5. Companies should benchmark against the best practices of the most attacked firms.

 

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We also see a lot of developments towards creation of smart cities – where IoT driven devices talk with each other – how and at what level- security should be enforced so that this can never become a security nightmare? 

Not all IoT devices are created equal. Meaning not every street light or smart meter needs to be connected to a larger network or the Internet to be a useful tool. We will have to be smarter in the future about how we architect and connect various IP enabled devices. Do we need to access them remotely and if so how remotely? Can a series of IP enabled devices work effectively on smaller not globally connected networks?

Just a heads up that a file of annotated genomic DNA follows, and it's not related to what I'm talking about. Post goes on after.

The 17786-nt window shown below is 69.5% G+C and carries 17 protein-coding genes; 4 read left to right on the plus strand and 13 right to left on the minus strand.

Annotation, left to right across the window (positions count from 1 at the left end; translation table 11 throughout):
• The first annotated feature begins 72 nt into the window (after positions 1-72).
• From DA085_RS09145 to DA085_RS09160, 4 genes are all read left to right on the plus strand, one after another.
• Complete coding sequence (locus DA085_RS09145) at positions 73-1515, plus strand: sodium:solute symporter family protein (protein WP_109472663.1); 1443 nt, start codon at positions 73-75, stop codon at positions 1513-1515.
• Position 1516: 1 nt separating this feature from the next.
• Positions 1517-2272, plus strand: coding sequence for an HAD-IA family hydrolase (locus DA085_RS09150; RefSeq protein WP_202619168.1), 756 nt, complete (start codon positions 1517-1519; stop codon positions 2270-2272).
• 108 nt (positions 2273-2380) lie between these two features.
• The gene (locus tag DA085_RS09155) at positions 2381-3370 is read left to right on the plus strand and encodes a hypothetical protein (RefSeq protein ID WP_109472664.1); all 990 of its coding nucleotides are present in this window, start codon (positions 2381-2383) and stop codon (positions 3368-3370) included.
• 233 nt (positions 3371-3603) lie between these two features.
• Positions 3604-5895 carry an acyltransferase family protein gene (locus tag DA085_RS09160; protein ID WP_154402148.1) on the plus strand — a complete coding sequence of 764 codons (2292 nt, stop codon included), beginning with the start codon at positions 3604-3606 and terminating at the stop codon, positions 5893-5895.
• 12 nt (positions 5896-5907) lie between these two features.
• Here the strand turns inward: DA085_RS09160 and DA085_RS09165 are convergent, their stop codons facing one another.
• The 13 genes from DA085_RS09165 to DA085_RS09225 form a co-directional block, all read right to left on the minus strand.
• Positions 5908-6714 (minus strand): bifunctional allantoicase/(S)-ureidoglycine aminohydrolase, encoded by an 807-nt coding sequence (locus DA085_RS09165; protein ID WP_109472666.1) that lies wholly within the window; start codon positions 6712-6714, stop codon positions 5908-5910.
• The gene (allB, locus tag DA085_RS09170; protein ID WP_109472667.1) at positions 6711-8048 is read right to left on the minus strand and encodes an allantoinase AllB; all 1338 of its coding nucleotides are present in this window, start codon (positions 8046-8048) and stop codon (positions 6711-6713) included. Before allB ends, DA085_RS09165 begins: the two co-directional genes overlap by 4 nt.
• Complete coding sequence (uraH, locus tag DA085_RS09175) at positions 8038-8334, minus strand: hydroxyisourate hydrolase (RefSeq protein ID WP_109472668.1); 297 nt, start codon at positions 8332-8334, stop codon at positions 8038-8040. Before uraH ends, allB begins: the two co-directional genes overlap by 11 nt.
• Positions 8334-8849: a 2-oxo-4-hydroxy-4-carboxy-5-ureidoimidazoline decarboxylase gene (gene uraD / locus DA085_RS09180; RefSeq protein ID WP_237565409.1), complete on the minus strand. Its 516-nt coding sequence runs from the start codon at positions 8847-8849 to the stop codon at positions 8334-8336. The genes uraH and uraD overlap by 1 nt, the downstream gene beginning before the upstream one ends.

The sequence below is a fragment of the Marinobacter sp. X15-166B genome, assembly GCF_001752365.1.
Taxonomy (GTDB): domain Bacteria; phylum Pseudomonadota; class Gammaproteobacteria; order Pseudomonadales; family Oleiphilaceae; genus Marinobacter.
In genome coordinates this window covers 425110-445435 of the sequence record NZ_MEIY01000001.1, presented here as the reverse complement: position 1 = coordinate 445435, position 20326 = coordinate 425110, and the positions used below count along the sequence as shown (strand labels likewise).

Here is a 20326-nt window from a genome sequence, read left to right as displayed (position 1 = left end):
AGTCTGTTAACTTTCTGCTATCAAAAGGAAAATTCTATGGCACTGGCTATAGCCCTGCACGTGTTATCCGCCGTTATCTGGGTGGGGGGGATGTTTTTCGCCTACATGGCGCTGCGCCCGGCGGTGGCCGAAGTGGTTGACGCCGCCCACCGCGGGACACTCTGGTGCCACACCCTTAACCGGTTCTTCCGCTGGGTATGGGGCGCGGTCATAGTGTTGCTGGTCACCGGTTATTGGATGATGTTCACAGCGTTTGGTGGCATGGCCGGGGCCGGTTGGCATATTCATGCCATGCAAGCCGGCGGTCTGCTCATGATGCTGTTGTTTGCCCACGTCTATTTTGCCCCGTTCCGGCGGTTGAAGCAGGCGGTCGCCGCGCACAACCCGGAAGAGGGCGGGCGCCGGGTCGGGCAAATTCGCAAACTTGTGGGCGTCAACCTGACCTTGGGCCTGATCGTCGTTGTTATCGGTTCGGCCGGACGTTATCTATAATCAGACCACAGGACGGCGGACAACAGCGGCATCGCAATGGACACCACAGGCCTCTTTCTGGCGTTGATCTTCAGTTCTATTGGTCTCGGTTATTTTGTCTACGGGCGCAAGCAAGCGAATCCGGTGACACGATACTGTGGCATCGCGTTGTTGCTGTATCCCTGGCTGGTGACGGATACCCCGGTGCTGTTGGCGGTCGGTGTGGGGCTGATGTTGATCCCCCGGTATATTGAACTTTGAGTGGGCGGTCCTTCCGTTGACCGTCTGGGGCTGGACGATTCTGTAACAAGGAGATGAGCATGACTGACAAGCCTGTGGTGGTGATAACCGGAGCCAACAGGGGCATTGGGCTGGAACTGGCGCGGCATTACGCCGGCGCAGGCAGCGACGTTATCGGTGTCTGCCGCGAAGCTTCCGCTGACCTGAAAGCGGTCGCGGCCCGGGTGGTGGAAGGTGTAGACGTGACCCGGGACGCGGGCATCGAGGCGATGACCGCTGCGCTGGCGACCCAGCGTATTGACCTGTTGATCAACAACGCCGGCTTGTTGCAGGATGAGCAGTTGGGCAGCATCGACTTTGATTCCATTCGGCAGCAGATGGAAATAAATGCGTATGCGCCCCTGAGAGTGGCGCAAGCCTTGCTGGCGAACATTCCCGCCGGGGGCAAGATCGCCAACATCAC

We’ll need to not allow overkill and give devices more capability than they need such as installing a full Linux stack on a small single purpose device. We’ll also need smarter AI system that will do a better job of sniffing out potential mischief as it takes form but before it can do any damage.

Today there is also this growing trend towards utilising public cloud infrastructure and this is also becoming a point of worry as far as compromising data security. Your comments?

There is nothing inherently unsecure about the public cloud. More and more of the largest companies in the world are moving at least parts of their applications and data to the public cloud. Leading providers like Amazon and Microsoft are creating state of the art backbones for a range of computing applications based on cloud infrastructure.